Celia Hart's blog about what's going on in and around her studio.
Art, printmaking, inspirations, gardening, vegetables, hens, landscapes, wild flowers, East Anglia, adventure, travel.

Friday, 7 February 2014

100 Flowers : #007 Witch Hazel

At last it's flowered! . . .

#007 : Hamamelis mollis

Chinese Witch Hazel

A few years ago I bought Cliff a Witch Hazel as a Christmas present, we'd admired them in the beautiful Winter Garden at Anglesey Abbey. It was in flower in flower when I bought it, but apart from the odd petal it hadn't flowered again until this year – and it's putting on a good show for us.

The fragrance is only really noticeable when the flower is warmed by the sun (or when you breath on it before sniffing).

The botanical name is a bit of a muddle, I've read two meanings for Hamamelis, either it's the Greek name for the Medlar tree or it means the the fruit and flowers are on the plant at the same time . . . perhaps someone can expand on this?
Mollis means soft, and refers to the leaves which feel furry, like felt.

Close up you can see the four deep burgundy red sepals of each little flower and the long yellow petals unfurl like golden silk streamers.

The medicinal Witch Hazel apparently comes from the bark of the North American Witch Hazel, Hamamelis virginiana, which flowers in the Autumn. "Witch" derives from the Old English word "wice" meaning bendable, the early settlers found that the North American shrub could be put to similar uses as the Hazel they were familiar with back in England . . . for weaving into fences, baskets and wattle for building wall; and also for making dowsing rods – this use seemed to give Hazel rods magical powers and this may have given the name "Witch Hazel" a deeper meaning.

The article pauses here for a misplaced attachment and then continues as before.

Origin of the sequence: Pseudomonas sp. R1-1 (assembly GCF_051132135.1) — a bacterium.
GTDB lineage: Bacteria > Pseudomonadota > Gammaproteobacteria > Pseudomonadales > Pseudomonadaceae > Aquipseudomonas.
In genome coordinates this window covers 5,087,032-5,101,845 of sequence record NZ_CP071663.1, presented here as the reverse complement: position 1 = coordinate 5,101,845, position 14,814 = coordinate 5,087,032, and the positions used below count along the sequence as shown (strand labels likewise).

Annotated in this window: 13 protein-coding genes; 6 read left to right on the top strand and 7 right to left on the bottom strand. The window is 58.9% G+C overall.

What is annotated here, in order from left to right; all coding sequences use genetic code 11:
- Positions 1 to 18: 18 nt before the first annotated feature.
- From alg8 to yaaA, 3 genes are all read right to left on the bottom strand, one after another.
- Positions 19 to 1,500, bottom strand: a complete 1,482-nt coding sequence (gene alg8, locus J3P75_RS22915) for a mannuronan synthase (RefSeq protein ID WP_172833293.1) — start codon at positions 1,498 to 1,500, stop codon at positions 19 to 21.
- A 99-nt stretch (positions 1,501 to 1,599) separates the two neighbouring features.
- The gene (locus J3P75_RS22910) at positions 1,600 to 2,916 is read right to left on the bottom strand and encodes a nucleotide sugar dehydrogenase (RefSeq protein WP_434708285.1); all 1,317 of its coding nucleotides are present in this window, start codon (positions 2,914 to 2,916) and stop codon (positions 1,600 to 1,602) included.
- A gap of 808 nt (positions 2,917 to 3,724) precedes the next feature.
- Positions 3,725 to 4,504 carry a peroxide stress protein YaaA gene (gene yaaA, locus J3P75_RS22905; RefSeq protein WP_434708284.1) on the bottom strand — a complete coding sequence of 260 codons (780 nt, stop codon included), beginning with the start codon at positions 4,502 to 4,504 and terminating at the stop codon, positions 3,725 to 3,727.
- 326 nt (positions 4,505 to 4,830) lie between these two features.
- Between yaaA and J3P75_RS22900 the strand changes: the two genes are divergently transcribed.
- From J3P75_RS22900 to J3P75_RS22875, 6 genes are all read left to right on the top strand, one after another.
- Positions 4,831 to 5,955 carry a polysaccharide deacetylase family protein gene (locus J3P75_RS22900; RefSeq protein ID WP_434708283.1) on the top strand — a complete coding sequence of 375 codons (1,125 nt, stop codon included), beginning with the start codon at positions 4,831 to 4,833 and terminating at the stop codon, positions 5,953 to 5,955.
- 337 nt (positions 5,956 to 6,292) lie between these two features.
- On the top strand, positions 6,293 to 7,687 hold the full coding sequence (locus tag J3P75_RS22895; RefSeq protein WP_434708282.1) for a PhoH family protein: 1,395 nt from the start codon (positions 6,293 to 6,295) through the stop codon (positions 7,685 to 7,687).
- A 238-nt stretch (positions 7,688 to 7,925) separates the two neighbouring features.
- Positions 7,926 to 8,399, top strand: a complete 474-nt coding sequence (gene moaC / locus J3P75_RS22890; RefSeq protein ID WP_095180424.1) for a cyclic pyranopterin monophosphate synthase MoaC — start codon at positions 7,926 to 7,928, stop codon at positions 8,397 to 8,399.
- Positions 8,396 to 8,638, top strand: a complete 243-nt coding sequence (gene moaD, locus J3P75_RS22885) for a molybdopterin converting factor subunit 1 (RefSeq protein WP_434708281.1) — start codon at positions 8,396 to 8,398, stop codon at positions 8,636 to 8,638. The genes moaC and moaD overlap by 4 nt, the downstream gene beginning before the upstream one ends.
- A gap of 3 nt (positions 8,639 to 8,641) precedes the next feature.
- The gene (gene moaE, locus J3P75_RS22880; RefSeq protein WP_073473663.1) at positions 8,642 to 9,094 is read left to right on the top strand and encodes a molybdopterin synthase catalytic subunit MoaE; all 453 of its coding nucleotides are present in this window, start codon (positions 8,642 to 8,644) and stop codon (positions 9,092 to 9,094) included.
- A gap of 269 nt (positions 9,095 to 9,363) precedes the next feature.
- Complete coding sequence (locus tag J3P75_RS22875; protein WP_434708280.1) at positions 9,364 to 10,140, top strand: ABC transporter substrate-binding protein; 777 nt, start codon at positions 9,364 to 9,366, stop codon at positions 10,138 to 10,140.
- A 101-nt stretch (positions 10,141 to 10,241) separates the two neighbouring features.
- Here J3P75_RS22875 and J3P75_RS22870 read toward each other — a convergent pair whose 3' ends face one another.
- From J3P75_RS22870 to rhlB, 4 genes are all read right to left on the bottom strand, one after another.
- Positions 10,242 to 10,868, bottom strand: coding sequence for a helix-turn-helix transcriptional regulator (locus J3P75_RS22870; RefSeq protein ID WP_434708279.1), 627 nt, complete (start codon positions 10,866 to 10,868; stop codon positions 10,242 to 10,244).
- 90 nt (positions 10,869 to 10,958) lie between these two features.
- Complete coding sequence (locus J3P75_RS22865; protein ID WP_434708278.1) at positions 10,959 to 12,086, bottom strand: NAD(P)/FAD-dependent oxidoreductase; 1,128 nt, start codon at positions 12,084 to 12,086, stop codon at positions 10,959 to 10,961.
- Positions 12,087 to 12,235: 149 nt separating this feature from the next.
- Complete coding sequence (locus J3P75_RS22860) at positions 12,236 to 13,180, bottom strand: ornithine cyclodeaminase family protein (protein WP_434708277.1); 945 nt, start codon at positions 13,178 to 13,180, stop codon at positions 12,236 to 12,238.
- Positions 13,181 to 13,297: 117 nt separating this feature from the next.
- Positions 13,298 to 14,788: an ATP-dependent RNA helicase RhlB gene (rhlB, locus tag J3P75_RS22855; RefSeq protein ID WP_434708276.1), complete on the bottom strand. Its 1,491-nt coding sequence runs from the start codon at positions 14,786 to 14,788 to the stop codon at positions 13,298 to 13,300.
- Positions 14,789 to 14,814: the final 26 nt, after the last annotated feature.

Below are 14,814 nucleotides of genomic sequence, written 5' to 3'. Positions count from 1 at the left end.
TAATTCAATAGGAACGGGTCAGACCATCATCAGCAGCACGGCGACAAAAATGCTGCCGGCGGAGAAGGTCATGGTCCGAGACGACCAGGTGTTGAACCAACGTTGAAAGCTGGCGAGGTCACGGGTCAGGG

I haven't tried dowsing with Witch Hazel rods . . . a bent wire coat hanger works just fine for me.



  1. This is my third year with Hamamelis Pallida but though it has flowered twice before this year it is a no show. I think the reason is that I have allowed the other flowers to rather overwhelm it. I've been out in the garden today giving it some space!

  2. Ooh I've come back at the right time Celia. I shall definitely be following your countdown of 100 Flowers .

    The Witch Hazel flower is beautiful ...we may be taking a walk around Anglesey Abbey this Sunday as a matter of fact.


  3. Gorgeous photos Celia, especially the final one. Only ever had witch hazel here once and it did not thrive. Eventually we had to give up on it and take it out. It was meant to be a coral/orange colour and I was looking forward to the scent, so lovely to have at this time of the year in the garden. Never mind, I can enjoy yours instead!

  4. I really enjoy the blooms on a Hazel. They look like fingers to me so much that I feel like waving back to them.

  5. What a super little tree, I don't think it would do very well herebut I should like to try one at some point.


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